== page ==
It may be unseemly for a pundit to highlight his own predictive powers, especially in the first sentence of a column, but propriety has never been much of a constraining factor for me, so here goes:
No sooner had I written that the High Mucka-Mucks of the "Kochtopus" would jump on the bandwagon of the Gary Johnson campaign, then there was David Boaz, looking particularly smug, singing Johnson's praises (and making catty remarks about Ron Paul's age) on Judge Andrew Napolitano's Freedom Watch less than twenty-four hours later.
Okay, so you
don't have to be Nostradamus reincarnated to have imagined the oily
evasive Boaz would sidle up to the oily evasive Johnson:
like attracts like and all that. But how about my prediction
Frum, who authored the "axis of evil" phraseology that set the tone for the Bush presidency, isn't having second thoughts about the interventionist foreign policy he's always championed: no, he's just wondering if, as he puts it, "The world's most important terrorist safe haven is visibly not Afghanistan, but instead next-door Pakistan."
According to Frum, "Because the U.S. presence in Afghanistan requires cooperation from Pakistan, the Afghanistan mission perversely inhibits the United States from taking more decisive action against Pakistan's harboring of terrorism." The US has got it "upside down," he says: Pakistan is the real Enemy. He then goes into a laundry list of aggressive actions he would like us to engage in, including US military action to "disable" Pakistan's nuclear arsenal.
This last is particularly crazy, even for a dyed-in-the-wool neocon like Frum: does this born again "moderate" Republican really want to start a war – bound to go nuclear – with Pakistan? He just can't understand why the Obama administration doesn't do its duty and risk turning Central Asia into a radioactive wasteland:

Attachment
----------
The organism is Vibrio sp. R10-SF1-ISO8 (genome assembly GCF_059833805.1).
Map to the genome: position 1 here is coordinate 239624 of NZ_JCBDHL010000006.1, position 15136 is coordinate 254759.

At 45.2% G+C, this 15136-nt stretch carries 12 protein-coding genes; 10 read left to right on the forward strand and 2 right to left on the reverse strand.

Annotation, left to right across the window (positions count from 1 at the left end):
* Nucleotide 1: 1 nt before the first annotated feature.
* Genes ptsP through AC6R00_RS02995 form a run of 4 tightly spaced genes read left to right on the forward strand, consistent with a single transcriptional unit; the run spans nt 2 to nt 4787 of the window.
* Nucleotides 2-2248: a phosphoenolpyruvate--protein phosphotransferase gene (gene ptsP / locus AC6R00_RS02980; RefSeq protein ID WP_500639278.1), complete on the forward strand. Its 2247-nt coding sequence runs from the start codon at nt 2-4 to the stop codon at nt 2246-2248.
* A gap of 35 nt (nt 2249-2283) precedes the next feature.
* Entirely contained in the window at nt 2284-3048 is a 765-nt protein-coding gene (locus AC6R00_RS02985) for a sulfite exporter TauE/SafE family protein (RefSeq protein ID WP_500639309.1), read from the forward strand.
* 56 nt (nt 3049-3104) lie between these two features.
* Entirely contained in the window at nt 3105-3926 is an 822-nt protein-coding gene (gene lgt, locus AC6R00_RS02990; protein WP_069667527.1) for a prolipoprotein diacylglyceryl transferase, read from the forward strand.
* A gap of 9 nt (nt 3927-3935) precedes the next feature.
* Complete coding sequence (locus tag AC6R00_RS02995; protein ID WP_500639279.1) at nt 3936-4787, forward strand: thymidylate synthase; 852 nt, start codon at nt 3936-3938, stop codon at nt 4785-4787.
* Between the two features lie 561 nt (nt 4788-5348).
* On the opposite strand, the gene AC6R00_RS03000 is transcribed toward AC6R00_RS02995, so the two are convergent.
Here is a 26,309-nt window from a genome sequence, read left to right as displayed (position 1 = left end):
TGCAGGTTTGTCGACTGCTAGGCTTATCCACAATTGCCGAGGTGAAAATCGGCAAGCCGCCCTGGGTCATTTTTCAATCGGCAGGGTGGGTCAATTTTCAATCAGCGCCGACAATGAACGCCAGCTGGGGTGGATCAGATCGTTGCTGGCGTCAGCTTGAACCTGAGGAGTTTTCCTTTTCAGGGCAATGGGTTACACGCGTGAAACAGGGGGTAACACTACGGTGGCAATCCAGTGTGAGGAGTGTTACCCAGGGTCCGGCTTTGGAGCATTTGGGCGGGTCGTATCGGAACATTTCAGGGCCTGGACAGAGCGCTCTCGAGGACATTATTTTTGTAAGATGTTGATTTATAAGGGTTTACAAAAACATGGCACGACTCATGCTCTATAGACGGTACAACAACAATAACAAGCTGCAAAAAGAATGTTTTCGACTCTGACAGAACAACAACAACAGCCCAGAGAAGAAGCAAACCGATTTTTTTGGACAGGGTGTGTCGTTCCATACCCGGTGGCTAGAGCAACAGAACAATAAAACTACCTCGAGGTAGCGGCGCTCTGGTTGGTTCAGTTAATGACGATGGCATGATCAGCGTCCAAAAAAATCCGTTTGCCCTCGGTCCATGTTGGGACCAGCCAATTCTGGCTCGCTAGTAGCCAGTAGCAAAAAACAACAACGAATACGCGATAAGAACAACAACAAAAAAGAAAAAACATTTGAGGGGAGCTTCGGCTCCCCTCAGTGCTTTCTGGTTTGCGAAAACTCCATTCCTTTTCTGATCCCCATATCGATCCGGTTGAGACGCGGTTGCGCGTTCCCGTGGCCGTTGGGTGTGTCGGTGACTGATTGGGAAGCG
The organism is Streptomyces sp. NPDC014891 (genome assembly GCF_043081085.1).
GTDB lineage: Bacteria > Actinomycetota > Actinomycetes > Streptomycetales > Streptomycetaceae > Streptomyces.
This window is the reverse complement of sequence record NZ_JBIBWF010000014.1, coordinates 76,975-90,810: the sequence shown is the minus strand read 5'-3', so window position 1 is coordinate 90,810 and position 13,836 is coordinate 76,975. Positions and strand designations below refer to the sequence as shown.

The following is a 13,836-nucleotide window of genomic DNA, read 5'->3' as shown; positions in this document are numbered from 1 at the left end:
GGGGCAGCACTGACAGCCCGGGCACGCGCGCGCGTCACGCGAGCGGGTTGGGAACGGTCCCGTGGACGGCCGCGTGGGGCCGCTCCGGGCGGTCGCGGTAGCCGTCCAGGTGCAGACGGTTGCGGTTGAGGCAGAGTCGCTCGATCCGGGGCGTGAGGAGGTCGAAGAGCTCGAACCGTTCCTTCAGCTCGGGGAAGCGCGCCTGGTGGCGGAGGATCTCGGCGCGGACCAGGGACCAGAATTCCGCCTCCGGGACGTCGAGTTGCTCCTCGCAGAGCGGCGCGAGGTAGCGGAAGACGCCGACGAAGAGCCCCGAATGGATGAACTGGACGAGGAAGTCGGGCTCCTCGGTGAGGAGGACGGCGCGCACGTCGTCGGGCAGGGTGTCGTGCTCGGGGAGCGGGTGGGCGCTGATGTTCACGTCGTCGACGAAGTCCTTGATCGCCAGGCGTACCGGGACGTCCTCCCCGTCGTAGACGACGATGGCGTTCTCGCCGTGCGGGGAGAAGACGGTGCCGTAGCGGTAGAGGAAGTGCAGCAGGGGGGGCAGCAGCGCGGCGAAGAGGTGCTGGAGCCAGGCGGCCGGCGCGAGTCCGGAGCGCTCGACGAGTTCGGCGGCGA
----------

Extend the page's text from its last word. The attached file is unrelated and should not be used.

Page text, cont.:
"Instead, even now – even now! – we're told that Pakistan is just too important to permit the U.S. to act on its stated doctrine – articulated by George W. Bush's administration and not repudiated by Obama's: ‘Those who harbor terrorists will be treated as terrorists themselves.' So long as we remain in Afghanistan, that statement remains true. The question is, shouldn't we be taking now the steps to render the statement less true?"
"The less committed we are to Afghanistan, the more independent we are of Pakistan. The more independent we are of Pakistan, the more leverage we have over Pakistan. The more leverage we have over Pakistan, the more clout we have to shut down Pakistan's long, vicious, and now not credibly deniable state support for terrorism."
What's not credible is an assertion – that the Pakistani authorities sheltered and collaborated with bin Laden – offered without evidence. This many of us learned in the run up to the invasion of Iraq (alas, some only in retrospect). However, neocons don't need evidence: indeed, they disdain it, and Frum offers none to back up his rationale for war. We are simply supposed to accept that, because bin Laden was found in Abbottabad – described in the American media as a "garrison city" supposedly impregnable to infiltration – the Pakistani authorities must have known his whereabouts.
The details of "Operation Geronimo" underscore why this is nonsense: after all, the US succeeded in setting up a clandestine "safe house" in Abbottabad not far from bin Laden's lair. If the CIA could do it, why not al-Qaeda – which, after all, has shown itself to be at least the equal of our spooks when it comes to pulling off clandestine operations? I'm assuming the safe house was unknown to the Pakistanis, but, on second thought, maybe not ...
May 13, 2011
Justin Raimondo [send him mail] is editorial director of Antiwar.com and is the author of An Enemy of the State: The Life of Murray N. Rothbard and Reclaiming the American Right: The Lost Legacy of the Conservative Movement.
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